|Brazil – and much of Latin America and the Caribbean – is in the midst of what believers proudly call an ‘evangelical revolution’. According to the IBGE, Brazil’s census board, the country’s Catholic population fell from around 89% in 1980 to 74% in 2000, while its Pentecostal flock grew from 3% to 10%.
A public expression of this new evangelicalism is the ‘March for Jesus’. Over half a million Christians gathered in Rio de Janeiro in early June this year. The annual event was held under the slogan ‘I belong to Jesus. I am a champion’, in honor of the participants’ faith and the 2014 FIFA World Cup, which Brazil is hosting this year. Another ‘March for Jesus’ is planned in Sao Paulo on 12 July, a day before the World Cup final. This one is expected to draw 2 million participants. It’s the country’s largest religious gathering, and more popular than the Salvador Carnival.
March for Jesus, Brazil
Cesar Romero Jacob, a political scientist at Rio’s Catholic University, said Brazil’s evangelical revolution has gripped two key areas: remote regions in the Amazon and the deprived outskirts of Brazilian cities. A ‘state vacuum’, where poverty, violence, alcoholism and prostitution proliferated, has laid the foundations for the boom. “If the Catholic church and the state are absent, somebody else will occupy the space,” says Jacob. “Pentecostalism occupied it. The first movers often are mothers who are worried about their husbands becoming alcoholics, their daughters becoming prostitutes or their sons becoming drug traffickers. The church helps to hold their family nucleus together.”
“It is Jesus who cures. She is an instrument”
Brazil’s evangelical revolution also sees miracle healers take centre stage. Take Alani dos Santos, a ‘child healer’ better known as the Missionarinha or Little Missionary, who is reputedly capable of healing the sickest of congregants with a touch of her hands. Twice a week, bandage-clad and cancer-ridden believers flock to one of her church services in search of a miracle. “Thousands of people have been touched,” says her father, Pastor Adauto Santos, 44, a former hairdresser and car thief who runs what is one of Rio de Janeiro’s most talked-about churches. “She’s a normal kid – apart from this gift,” he says, adding: “It is Jesus who cures. She is an instrument.”
But there is also growing opposition to Brazil’s evangelical ‘success preachers’ and the increasing use of infant evangelists, as the motives are not always pure and self-enrichment is common. While many question why Brazil’s poorest citizens should pay a tenth of their meagre wages to churches, Cesar Romero Jacob says the decision is often pragmatic. “My theory is that people are paying to be citizens in a place where they can,” he says. “In this environment they feel they are someone. It is a form of leisure, a place where you can find work, where you feel protected.”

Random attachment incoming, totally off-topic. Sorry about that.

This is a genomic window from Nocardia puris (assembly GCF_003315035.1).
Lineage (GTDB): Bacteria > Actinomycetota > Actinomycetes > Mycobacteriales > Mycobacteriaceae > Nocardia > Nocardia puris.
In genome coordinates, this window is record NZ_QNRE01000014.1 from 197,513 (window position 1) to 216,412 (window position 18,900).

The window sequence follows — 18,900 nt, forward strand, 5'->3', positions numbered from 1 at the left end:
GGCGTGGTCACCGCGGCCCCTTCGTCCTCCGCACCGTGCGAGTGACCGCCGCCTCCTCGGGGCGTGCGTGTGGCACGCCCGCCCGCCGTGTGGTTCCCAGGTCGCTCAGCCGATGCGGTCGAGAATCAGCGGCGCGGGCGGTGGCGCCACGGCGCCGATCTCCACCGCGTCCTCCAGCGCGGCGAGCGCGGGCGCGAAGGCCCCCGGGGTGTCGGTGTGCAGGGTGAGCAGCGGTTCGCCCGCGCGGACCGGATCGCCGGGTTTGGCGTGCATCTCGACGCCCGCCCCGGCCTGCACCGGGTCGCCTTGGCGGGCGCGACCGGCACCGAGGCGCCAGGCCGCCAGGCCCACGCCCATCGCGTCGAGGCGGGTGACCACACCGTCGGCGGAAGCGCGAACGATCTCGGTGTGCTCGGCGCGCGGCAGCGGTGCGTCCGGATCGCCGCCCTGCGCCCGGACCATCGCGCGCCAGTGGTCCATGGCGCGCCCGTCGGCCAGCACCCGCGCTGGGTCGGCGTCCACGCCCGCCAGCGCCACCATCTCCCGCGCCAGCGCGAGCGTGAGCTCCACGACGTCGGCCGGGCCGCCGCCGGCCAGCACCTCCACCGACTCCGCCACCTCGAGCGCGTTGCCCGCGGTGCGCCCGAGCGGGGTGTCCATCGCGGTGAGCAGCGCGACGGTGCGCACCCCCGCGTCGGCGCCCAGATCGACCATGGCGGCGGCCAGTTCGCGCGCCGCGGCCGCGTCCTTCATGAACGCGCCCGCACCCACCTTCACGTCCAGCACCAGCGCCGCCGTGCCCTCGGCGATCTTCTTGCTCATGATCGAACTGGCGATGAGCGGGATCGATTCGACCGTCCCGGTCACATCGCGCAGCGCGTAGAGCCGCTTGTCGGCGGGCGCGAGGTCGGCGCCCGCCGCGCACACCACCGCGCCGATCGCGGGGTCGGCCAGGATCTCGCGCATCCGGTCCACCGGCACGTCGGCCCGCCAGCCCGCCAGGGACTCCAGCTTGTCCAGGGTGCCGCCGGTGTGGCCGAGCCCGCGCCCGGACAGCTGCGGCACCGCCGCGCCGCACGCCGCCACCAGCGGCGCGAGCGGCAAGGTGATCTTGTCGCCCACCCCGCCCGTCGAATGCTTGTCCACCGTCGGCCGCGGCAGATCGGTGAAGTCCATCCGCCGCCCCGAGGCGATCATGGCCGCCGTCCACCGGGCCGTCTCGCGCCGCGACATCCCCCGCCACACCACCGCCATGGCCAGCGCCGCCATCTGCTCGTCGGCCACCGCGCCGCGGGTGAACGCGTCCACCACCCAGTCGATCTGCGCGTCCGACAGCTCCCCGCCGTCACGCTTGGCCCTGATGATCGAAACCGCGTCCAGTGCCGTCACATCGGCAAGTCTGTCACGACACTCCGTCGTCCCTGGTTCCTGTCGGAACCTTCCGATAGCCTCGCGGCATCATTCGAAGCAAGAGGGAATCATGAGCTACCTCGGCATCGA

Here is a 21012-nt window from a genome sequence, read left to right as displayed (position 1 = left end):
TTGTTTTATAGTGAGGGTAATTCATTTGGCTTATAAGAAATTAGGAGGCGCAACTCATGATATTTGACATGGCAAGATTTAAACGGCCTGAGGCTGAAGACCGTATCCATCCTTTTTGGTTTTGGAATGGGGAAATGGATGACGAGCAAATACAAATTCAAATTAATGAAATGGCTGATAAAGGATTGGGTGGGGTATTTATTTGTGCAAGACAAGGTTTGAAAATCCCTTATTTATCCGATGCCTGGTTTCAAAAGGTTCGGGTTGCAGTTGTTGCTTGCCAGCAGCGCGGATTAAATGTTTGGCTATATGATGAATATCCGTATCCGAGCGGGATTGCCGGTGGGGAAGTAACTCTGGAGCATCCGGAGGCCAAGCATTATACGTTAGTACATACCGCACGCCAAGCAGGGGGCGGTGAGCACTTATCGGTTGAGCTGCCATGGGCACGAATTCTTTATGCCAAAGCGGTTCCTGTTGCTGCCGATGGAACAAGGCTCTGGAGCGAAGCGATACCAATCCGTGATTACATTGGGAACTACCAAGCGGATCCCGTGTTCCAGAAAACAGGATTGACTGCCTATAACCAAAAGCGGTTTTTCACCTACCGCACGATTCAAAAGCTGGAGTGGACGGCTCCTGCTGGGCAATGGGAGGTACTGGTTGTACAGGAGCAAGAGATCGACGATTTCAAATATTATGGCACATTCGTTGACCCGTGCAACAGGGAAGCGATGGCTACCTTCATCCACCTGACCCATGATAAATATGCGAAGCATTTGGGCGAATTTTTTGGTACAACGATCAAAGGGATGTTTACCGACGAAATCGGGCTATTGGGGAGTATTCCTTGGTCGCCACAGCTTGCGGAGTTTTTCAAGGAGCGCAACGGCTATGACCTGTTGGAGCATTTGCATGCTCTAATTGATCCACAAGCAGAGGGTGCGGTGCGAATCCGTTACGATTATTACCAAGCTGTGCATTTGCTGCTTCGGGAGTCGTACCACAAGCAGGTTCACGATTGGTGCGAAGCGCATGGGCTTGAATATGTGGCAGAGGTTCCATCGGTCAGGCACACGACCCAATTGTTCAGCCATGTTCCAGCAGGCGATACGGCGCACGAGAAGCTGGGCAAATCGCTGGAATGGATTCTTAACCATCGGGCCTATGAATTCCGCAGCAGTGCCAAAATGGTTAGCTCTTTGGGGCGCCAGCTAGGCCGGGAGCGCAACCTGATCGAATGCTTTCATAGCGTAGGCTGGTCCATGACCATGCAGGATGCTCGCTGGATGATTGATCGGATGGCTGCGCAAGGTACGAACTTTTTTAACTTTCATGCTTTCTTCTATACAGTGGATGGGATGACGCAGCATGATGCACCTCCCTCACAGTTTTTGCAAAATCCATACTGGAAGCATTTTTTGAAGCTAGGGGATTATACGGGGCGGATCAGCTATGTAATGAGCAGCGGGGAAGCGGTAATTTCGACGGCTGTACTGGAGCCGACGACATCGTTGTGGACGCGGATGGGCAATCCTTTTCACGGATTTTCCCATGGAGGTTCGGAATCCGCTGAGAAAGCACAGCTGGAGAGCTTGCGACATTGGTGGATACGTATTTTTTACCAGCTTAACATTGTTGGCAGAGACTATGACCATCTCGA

It’s a typical contrast in Brazil: while the number of evangelical believers in Brazil continues to grow and Brazil has become a missionary-sending nation, still 20% of the population lives in slums. As the world’s attention is on Brazil this month, it’s a good moment to pray for the advance of the Gospel in this nation.
March for Jesus
Vocativ: the little missionary
Source: Tom Phillips, Prayercast, Vocativ, Jessica Martinez, March for Jesus
Brazil: Serving Christ in the favelas
Since his inauguration last year, pope Francis has been consistently working for the poor, boldly pointing out the need for social justice in countries with huge rich-poor gaps. During his first overseas trip to Brazil last year he challenged priests to bring the message of the Gospel to the world’s slums. “It is in the favelas that we must go to seek and serve Christ,” he told thousands of bishops, priests and seminarians from around the world gathered for a mass at Rio’s St Sebastian Cathedral. “We cannot keep ourselves shut up in parishes, in our communities, when so many people are waiting for the Gospel.”
“In many places, the culture of exclusion, of rejection is spreading. There is no place for the elderly or for the unwanted child. There is no time for the poor person on the edge of the street,” he added. “Let us courageously look to pastoral needs, beginning on the outskirts, with those who are farthest away, with those who do not usually go to church. They too are invited to the table of the Lord.”
One of the priests who has faithfully ministered in the slums of Rio is Father Renato Chiera. He has been a priest for 46 years, and for 36 of those he has lived in the slums. For nine years he saw children get murdered in drug wars. But the final straw came when he found 30 dead people in his parish. In 1986 he decided to build a shelter for homeless teens, the ‘Casa do Menor’. “We have many teenagers who have committed murder,” he says. “That destroys their already low self-esteem, and they see no future. They usually don’t have a family and they try to find a replacement in gangs or drug cartels.”
The ‘Casa do Menor’ now has 25 centers all over Brazil, providing medical care, education and sports. With the 2014 FIFA World Cup taking place in Brazil, Father Chiera hopes part of the spotlight will be on children at risk who try to escape a world of drugs and violence.
Source: Pope Francis, Renato Chiera